Of all the kaiju-related media I’ve ingested throughout my life, War of the Gargantuas is one of the more “Excuse me, what?”-inducing entries I’ve come across. For every weary genre trope to be found in this 1966 monster smackdown, it embraces some other element of insanity that livens things up in a flash. This is a movie that takes you from eye-rolling lows to jaw-dropping heights, peppering the proceedings with enough abject craziness to at the very least keep you wondering what direction will be the next one taken. I won’t lie and say it’s not an uneven ride, but when it comes to giving kaiju fans the destruction and bombastic brawling they crave, War of the Gargantuas doesn’t disappoint.
As if a Japanese trawler under siege by a giant octopus wasn’t enough for an opening act, a towering, caveman-like creature quickly arrives to give the sneaky cephalopod what for. The authorities can hardly believe it, but it seems that the cells left over from the death of Frankenstein Conquers the World’s eponymous beastie have spawned an all-new force of cataclysmic nature. The monster (referred to as a “Frankenstein,” so sorry, nerds) wreaks havoc throughout the country, reducing everything it touches to rubble and retreating into the sea before mankind can retaliate. Dr. Stewart (Russ Tamblyn) and his assistant Akemi (Kumi Mizuno) are baffled as to the behemoth’s behavior, for they kept watch over a baby brute who was gentle as could be for years. But little do they know that two Frankensteins are actually afoot and heading towards a final showdown, one that’ll either save humanity or seal its doom for good.
War of the Gargantuas comes to us from Ishiro Honda, who’s given the total obliteration of Tokyo more screen time than any other filmmaker. His contributions to Japanese sci-fi have been utterly invaluable, helming everything from eight out of the fifteen Showa-era Godzilla movies to cult flicks like Matango: Attack of the Mushroom People and The H-Man. War of the Gargantuas arrived in the middle of the monster madness wave Honda helped kick off, and while it feels beholden to some of the cliches that had already taken hold by then, you can tell that this wants to be a little different. Casting a pair of massive, neanderthal-ish titans as the stars is a good start, but even more unexpected is the amount of soul they’re given. Though it may not seem like much, it makes a difference to see the actors inside those ungainly creature suits exhibit more emotion than normal. As a result, the gargantuas have their own distinct personalities (one homicidal and ocean-based, one gentle and mountain-dwelling), so when one’s had enough of its brother’s carnage, there are more stakes at hand than what miniature models will next tremble at their feet.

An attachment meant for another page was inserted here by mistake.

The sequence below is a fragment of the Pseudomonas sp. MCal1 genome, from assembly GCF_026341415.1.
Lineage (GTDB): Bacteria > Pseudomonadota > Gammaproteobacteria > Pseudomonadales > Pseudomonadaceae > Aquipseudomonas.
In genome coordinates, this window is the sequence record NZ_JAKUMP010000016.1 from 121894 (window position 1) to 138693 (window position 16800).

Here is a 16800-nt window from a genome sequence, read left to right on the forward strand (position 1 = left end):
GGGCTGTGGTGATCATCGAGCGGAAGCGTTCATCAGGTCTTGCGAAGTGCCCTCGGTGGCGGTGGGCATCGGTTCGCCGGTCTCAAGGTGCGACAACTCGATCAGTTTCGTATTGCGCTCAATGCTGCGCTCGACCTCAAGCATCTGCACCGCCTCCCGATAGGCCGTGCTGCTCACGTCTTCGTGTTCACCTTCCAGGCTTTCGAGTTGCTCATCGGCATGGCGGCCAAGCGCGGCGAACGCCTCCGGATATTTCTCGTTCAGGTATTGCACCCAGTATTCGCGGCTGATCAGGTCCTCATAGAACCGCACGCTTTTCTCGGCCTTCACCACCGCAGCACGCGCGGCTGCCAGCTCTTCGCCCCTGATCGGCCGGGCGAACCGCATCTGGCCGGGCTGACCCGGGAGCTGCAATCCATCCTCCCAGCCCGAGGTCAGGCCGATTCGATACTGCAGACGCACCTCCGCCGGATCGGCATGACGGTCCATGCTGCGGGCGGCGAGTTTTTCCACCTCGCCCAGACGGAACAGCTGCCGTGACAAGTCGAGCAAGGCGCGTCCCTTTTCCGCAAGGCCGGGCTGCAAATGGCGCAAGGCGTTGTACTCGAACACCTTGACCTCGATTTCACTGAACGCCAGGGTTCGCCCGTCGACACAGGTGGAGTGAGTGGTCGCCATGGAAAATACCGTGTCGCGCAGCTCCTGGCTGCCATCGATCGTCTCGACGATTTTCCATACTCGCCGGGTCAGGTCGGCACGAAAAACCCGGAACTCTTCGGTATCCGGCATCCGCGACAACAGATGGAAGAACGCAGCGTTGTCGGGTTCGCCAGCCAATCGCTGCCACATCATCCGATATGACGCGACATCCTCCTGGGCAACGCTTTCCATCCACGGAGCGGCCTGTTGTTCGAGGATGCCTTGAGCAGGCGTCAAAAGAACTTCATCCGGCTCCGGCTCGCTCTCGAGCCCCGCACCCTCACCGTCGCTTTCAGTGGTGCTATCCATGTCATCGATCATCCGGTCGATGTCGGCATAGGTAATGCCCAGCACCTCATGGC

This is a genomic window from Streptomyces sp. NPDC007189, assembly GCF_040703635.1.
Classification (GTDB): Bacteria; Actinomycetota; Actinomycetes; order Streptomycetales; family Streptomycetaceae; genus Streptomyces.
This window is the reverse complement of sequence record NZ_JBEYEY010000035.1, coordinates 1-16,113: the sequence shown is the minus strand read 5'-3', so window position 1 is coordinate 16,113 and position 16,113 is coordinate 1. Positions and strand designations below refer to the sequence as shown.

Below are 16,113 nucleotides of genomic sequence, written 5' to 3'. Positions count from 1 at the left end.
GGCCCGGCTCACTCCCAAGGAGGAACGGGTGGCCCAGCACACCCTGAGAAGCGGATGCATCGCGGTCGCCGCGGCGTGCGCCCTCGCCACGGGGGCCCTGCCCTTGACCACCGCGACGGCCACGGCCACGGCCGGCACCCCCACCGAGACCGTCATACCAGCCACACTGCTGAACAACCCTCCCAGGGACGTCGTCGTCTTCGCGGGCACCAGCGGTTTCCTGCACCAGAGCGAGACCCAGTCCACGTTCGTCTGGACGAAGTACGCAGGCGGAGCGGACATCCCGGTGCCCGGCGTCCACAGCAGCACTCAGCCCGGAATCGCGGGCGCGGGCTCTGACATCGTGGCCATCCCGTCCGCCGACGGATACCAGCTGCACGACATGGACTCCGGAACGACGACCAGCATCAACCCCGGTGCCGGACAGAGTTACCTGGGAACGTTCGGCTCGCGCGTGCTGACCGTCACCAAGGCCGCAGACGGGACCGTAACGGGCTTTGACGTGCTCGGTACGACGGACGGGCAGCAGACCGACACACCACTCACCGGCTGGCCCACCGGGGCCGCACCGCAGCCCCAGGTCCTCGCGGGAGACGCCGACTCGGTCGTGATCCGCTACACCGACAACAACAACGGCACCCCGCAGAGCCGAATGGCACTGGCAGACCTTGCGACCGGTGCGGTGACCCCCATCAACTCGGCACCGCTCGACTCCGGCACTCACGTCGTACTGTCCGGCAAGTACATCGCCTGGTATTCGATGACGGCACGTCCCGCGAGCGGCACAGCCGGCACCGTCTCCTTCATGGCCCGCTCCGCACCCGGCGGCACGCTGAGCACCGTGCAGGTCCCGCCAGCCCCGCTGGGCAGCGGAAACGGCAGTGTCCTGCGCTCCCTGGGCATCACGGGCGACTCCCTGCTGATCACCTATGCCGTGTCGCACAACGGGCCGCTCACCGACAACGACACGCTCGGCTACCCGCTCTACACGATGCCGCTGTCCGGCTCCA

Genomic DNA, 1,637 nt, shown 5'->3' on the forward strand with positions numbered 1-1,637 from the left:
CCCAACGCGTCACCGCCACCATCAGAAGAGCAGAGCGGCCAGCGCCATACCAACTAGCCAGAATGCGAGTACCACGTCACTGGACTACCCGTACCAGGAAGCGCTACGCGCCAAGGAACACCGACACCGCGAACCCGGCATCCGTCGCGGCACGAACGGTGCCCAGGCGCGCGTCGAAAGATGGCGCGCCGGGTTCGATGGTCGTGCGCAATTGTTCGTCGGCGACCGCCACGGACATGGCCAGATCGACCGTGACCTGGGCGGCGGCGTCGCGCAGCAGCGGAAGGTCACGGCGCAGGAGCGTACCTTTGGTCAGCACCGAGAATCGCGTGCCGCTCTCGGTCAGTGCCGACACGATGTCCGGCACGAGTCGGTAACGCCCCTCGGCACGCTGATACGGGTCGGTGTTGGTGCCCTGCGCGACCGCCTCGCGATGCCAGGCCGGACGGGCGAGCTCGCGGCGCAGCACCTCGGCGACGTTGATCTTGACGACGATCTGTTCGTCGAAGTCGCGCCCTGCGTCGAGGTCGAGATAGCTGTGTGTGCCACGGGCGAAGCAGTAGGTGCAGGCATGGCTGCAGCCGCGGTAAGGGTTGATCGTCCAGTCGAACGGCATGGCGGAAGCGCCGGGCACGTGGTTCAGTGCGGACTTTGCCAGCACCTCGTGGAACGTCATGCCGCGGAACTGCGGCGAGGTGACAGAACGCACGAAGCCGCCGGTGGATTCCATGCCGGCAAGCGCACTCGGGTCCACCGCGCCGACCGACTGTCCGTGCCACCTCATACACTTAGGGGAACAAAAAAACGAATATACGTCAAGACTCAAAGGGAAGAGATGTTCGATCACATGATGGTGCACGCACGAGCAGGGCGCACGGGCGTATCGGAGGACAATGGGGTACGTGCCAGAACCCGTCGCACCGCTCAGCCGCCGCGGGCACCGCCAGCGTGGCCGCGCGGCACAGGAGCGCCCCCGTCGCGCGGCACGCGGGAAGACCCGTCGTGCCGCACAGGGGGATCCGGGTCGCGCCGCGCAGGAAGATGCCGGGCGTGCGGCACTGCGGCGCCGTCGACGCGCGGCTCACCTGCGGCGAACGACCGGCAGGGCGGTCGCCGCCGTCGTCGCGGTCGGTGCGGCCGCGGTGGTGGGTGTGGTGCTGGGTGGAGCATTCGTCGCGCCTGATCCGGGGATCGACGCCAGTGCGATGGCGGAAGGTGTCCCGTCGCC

Of course, if action aplenty is more along your style, then War of the Gargantuas has you covered. Honda gives us a number of standout sequences, ranging from the bad-tempered Frankenstein’s assault on an airport to one scene that sees him popping up from the water and snatching jets in midair. The modelwork is pretty solid, and despite the crude monster make-up, the design is still unique enough to set itself apart from the usual kaiju grind of lizards of unusual size. Not as sterling, however, are the human characters, who prove to be the picture’s biggest downside. The typical scenes of people in boardrooms droning on for ages about how to handle the creatures seem particularly endless here, thanks mostly to a pair of really ineffective protagonists. Save for deflecting blame from the gargantua they raised (“Hey, it wasn’t our monster that chucked a tank into that pagoda!”), Tamblyn and Mizuno’s scientists don’t do a whole hell of a lot to help out. Their pleas for the army to exercise caution in battling the Frankensteins are passionless, and at one point, we’re subjected to a three-minute musical number that you can’t wait to have interrupted by a jolly green giant.
War of the Gargantuas wasn’t as endearingly cheesy as some of its contemporaries (it’s no Godzilla vs. the Sea Monster), but worse excursions into the realm of HO scale sets being stomped into submission have been made. With lines like “We cannot leave here until we solve the mystery of immortal cells,” it’s difficult to muster up any genuine hatred for the flick. Imperfect as it is, War of the Gargantuas is a monster-clobbering, city-demolishing, laser-blasting fun time.